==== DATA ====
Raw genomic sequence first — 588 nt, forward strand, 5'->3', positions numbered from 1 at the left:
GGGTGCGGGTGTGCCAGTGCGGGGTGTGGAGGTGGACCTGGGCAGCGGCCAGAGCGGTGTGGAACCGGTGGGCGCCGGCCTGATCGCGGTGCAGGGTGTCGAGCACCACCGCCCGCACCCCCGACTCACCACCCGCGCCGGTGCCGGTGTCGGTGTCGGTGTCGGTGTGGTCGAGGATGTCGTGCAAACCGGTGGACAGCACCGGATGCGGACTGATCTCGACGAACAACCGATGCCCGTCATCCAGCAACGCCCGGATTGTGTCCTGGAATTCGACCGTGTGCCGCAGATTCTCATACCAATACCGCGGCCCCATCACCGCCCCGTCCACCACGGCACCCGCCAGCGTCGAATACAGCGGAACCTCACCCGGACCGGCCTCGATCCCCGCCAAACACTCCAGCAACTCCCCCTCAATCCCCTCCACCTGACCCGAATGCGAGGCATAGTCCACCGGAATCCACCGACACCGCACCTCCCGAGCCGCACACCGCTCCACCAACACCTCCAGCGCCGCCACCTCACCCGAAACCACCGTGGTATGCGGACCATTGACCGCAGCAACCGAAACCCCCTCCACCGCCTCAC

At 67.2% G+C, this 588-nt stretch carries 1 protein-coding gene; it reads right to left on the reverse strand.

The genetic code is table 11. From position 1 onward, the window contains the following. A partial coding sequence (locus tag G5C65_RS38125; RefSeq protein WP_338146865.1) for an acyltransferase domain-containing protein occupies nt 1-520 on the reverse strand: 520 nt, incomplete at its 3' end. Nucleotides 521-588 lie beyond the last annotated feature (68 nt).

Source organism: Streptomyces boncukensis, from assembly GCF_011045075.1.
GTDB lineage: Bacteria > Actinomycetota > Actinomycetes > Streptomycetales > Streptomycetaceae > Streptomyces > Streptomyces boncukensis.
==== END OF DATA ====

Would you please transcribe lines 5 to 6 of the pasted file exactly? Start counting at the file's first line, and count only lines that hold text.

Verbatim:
Source organism: Streptomyces boncukensis, from assembly GCF_011045075.1.
GTDB lineage: Bacteria > Actinomycetota > Actinomycetes > Streptomycetales > Streptomycetaceae > Streptomyces > Streptomyces boncukensis.